Sebastian's dreams of romance died with his late wife's affair, so now he needs a convenient wife to act as governess for his silent daughter. Yet Sarah continues to surprise and challenge him, and soon Sebastian can't deny the joy his new bride could bring to his life—and into his bed!


Dramatic events never happened to her. Ever.

‘If I remove my hand, do you promise not to scream?’ The voice was male. Warm breath touched her ear.

Sarah nodded. The man loosened his hold. She turned.

Her eyes widened as she took in his size, the breadth of his shoulders and the midnight-black of his clothes.

‘Good God, you’re a woman,’ he said.

‘You’re...you’re a gentleman.’ For the cloth he wore was fine and not the roughened garb of a common thief.

She grabbed on to these details as though, through their analysis, she would make sense of the situation.

‘What was your purpose for spying on me?’ His gaze narrowed, his voice calm and without emotion.

‘Spying? I don’t even know you.’ The rabbit squirmed and she clutched it more tightly.

‘Then why are you hiding?’

‘I’m not. Even if I were, you have no reason to accost me.’ Her cheeks flushed with indignation as her fear lessened.

He dropped his hand, stepping back. ‘I apologise. I thought you were a burglar.’

‘We tend not to get many burglars in these parts. Who are you anyway?’

‘Sebastian Hastings, Earl of Langford, at your service.’

He made his bow. ‘And a guest at Eavensham.’

‘A guest? Then why are you in the kitchen garden?’

‘Taking the air,’ he said.

‘That usually doesn’t involve accosting one’s fellow man.

You are lucky I am not of a hysterical disposition.’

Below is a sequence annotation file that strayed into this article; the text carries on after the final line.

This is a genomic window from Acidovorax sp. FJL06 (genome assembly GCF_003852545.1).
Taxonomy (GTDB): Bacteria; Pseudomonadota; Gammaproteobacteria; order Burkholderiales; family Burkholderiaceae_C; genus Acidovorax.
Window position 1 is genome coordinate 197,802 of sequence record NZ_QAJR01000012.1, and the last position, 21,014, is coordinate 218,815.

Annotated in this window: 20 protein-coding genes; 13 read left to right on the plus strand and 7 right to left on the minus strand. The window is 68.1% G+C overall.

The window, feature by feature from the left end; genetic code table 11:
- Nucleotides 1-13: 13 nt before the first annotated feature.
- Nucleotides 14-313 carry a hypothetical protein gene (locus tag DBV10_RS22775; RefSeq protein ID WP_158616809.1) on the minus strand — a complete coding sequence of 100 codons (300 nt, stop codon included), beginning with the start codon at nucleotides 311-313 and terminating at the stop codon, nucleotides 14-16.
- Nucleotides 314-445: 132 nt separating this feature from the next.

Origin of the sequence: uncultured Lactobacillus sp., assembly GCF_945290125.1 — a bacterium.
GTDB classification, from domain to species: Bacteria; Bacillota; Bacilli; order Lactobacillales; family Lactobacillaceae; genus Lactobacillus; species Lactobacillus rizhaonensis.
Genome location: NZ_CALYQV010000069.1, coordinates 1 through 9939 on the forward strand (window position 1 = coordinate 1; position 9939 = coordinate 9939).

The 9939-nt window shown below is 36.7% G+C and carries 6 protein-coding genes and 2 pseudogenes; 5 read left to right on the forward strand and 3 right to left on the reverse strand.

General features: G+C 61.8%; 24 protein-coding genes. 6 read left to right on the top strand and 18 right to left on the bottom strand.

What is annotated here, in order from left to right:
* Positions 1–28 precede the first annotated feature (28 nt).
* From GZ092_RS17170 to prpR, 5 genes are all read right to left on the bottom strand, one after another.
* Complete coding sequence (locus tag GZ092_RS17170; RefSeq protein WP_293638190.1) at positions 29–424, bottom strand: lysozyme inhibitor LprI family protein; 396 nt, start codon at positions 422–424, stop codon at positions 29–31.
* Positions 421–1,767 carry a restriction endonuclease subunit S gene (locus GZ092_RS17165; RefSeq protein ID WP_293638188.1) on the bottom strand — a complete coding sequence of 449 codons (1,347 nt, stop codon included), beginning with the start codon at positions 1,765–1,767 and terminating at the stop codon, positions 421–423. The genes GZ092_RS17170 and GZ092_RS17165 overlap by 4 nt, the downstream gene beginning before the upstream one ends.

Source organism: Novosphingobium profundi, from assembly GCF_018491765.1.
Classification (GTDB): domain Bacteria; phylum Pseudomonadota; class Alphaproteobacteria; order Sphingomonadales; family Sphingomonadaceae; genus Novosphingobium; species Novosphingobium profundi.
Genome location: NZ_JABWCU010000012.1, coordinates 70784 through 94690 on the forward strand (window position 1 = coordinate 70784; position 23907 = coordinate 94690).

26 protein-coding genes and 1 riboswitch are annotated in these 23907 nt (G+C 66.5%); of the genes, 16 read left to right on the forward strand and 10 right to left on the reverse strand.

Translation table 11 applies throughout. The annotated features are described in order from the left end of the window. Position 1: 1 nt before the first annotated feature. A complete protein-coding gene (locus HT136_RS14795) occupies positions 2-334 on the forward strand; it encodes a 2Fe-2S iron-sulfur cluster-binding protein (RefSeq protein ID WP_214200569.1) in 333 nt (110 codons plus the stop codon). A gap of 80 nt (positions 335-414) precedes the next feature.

Briefly, she wondered if wry humour laced his voice,

but his lips were straight and no twinkle softened his expression. In the fading light, the strong chin and cheekbones looked more akin to a statue than anything having the softness of flesh.

At this moment, the rabbit thrust its head free of the shawl.

‘Dinner is running late, I presume.’ Lord Langford’s eyes widened, but he spoke with an unnerving lack of any natural surprise.

‘The creature is hurt and I need to bandage him, except Mr. Hudson, the butler, is not fond of animals and I wanted to ensure his absence.’

‘The butler has my sympathies.’

Sarah opened her mouth to respond but the rabbit, suddenly spooked, kicked at her stomach as it clawed against the shawl. Sarah gasped, doubling over, instinctively whispering the reassurances offered by her mother after childhood nightmares.

‘You speak French?’


‘French? You are fluent?’

‘What? Yes, my mother spoke it—could we discuss my linguistic skills later?’ she gasped, so intent on holding the rabbit that she lost her footing and stumbled against the man. His hand shot out. She felt his touch and the strangely tingling pressure of his strong fingers splayed against her back.

‘Are you all right?’

‘Yes—um—I was momentarily thrown off balance.’

She straightened. They stood so close she heard the intake of his breath and felt its whisper.

‘Perhaps,’ she added, ‘you could see if the butler is in the kitchen? I do not know how long I can keep hold of this fellow.’

‘Of course.’ Lord Langford stepped towards the window as though spying on the servants were an everyday occurrence. ‘I can see the cook and several girls, scullery maids, I assume. I believe the butler is absent.’

‘Thank you. I am obliged.’

Tightening her hold on the rabbit, Sarah paused, briefly reluctant to curtail the surreal interlude. Then, with a nod of thanks, she stooped to pick up the valise.

‘Allow me,’ Lord Langford said, opening the door. ‘You seem to have your hands full.’

‘Er—thank you.’ She glanced up. The hallway’s flickering oil lamp cast interesting shadows across his face, emphasising the harsh line of his cheek and chin and the blackness of his hair.

She stepped inside and exhaled as the door swung shut, conscious of relief, regret and an unpleasant wobbliness in both her stomach and knees.

Available November 22, 2016

Google Play: http://bit.ly/2cNcokR

About Eleanor Webster

Eleanor Webster has a passion for many things, the most ardent likely being shoes.

But she’s also passionate about a story well told.  With the help of some debutantes and viscounts and a twist of the unknown, Eleanor’s stories weave a tale of enchantment, hope, and most importantly, love.

When not writing, you’ll find Eleanor dreaming of being a world traveler, reading, running, reading, hiking in the wilds of British Columbia, where she makes her home with her husband and two daughters, and – did we mention reading?

Connect with Eleanor